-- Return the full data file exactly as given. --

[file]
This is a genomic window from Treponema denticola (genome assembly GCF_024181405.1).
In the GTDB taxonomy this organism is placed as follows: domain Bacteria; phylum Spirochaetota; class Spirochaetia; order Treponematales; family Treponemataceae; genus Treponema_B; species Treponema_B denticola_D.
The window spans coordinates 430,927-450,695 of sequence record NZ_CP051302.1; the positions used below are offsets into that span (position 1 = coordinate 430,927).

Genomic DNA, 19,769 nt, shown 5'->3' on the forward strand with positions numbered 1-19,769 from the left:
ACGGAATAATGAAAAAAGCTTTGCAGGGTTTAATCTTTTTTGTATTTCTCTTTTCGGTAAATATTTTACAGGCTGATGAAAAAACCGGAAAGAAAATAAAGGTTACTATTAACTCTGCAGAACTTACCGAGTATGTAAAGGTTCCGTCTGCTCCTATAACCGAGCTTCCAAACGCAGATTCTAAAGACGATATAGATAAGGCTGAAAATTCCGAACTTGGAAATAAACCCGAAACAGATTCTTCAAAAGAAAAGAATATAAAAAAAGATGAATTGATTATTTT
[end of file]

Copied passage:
This is a genomic window from Treponema denticola (genome assembly GCF_024181405.1).
In the GTDB taxonomy this organism is placed as follows: domain Bacteria; phylum Spirochaetota; class Spirochaetia; order Treponematales; family Treponemataceae; genus Treponema_B; species Treponema_B denticola_D.
The window spans coordinates 430,927-450,695 of sequence record NZ_CP051302.1; the positions used below are offsets into that span (position 1 = coordinate 430,927).

Genomic DNA, 19,769 nt, shown 5'->3' on the forward strand with positions numbered 1-19,769 from the left:
ACGGAATAATGAAAAAAGCTTTGCAGGGTTTAATCTTTTTTGTATTTCTCTTTTCGGTAAATATTTTACAGGCTGATGAAAAAACCGGAAAGAAAATAAAGGTTACTATTAACTCTGCAGAACTTACCGAGTATGTAAAGGTTCCGTCTGCTCCTATAACCGAGCTTCCAAACGCAGATTCTAAAGACGATATAGATAAGGCTGAAAATTCCGAACTTGGAAATAAACCCGAAACAGATTCTTCAAAAGAAAAGAATATAAAAAAAGATGAATTGATTATTTT